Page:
Remembering Newt

blank
Newt Wallace began most every day in the Express office, sitting at his Underwood typewriter and reading his newspapers, as he did here in March 2013. Photo by Debra DeAngelo

Support Local Journalism

LOGIN
REGISTER

Newt Wallace took the train from Long Beach to Davis in 1946. He missed the bus to Winters, so he walked the ten miles to meet with Fred Smith, the owner and publisher of the Winters Express. He had heard that the Express was for sale and had come to make Mr. Smith an offer. The rest, as they say, is history. Mr. Smith drove him back to Davis to catch the train back to Long Beach so he could tell his wife that they had just bought a newspaper.

Newt took over the Express on Jan. 1, 1947 and continued to come to work every day for more than 70 years. During those years, he was active in the business community, his church and service clubs, serving as Chamber of Commerce president, Lions Club president and as an elder in the Presbyterian Church. He was honored as the Winters Citizen of the Year in 1972.

He was born in Iowa, raised in Muskogee, Oklahoma, and graduated from Iowa State University, Ames. He met his wife, Ida, while he earned a degree in history, and a minor in journalism at Iowa State, and she was majoring in home economics. They were married in 1943 and were living in Long Beach when they heard about the Express being for sale.

They moved to Winters with their son, Wilson Polk Wallace, and settled in for life. Newt liked to say that Winters reminded him of a small Iowa farm town. There would be three more sons, John, James and Charles, and a daughter, Lois, who were all raised in Winters and went through the Winters school system.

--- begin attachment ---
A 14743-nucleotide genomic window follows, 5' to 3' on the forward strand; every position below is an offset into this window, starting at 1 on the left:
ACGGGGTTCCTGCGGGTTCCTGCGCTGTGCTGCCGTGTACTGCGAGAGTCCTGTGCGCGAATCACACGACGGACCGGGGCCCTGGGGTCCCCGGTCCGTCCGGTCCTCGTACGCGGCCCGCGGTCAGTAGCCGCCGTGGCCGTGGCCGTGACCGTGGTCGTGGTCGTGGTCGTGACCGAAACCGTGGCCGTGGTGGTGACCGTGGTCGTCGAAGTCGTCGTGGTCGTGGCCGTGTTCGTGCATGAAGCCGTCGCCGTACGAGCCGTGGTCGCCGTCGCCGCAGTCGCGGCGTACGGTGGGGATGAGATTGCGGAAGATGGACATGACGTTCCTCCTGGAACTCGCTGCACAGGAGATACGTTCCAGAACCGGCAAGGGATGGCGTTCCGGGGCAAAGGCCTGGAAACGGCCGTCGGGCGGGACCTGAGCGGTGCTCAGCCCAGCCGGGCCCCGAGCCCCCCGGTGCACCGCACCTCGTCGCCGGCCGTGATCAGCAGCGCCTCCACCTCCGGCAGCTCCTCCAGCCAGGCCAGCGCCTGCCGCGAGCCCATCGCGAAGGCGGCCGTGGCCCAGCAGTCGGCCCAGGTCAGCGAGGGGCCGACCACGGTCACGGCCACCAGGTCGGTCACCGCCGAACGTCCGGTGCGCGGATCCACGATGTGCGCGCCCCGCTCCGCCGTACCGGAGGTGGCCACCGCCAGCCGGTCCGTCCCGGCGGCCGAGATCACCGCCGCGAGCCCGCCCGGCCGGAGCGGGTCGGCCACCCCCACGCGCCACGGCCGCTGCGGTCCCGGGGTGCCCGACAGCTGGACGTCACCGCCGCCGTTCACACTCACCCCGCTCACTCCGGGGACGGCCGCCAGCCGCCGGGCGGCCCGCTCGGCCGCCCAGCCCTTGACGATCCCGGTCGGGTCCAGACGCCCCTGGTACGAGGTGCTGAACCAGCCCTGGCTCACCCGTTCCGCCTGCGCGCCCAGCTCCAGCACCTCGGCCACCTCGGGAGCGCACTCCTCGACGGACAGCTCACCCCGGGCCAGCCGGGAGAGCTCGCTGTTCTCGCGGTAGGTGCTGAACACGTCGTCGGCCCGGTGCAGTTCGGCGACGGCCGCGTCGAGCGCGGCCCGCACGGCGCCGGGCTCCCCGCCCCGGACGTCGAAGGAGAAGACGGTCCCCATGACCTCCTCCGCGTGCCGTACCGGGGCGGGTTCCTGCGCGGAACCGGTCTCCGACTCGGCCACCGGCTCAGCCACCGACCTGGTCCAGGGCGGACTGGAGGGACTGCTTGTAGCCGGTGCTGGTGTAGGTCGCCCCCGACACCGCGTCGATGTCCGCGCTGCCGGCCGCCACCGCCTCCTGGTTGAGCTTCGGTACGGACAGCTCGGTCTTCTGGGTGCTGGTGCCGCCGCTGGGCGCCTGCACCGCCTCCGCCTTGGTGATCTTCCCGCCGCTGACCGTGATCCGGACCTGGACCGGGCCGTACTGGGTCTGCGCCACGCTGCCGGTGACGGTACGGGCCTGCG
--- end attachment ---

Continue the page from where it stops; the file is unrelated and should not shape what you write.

Newt was active in politics and met seven presidents over his lifetime. One of his highlights was being invited to have lunch with President John F. Kennedy at the White House in 1962. A large picture of the luncheon hangs in the Winters Express office.

He was also active in newspaper associations, serving as chairman of the Graphic Arts Trade Advisory Committee at San Quentin Prison. He was past president, 1964, of the California Newspaper Publishers Association, and director of the California Press Club.

In 1968, the United States Information Agency was looking to make a documentary on small newspapers in the United States and made a movie entitled “Winters Express,” which was translated into 18 languages and was shown in more than 100 countries.

Newt was the local weatherman for almost 60 years, recording the high, low and rainfall each day at 9 a.m. He received the Thomas Jefferson award from the National Weather Service for his outstanding reporting and years of services.

When his children were small, he and Ida ran the Winters Express as a husband and wife team. When Ida received a teaching degree and took a job with the local school district, he started hiring extra help. His son, Charley, came back to help run the paper in 1977 and retired at the end of 2017, ending 70 years of the Wallace family running and owning the Winters Express.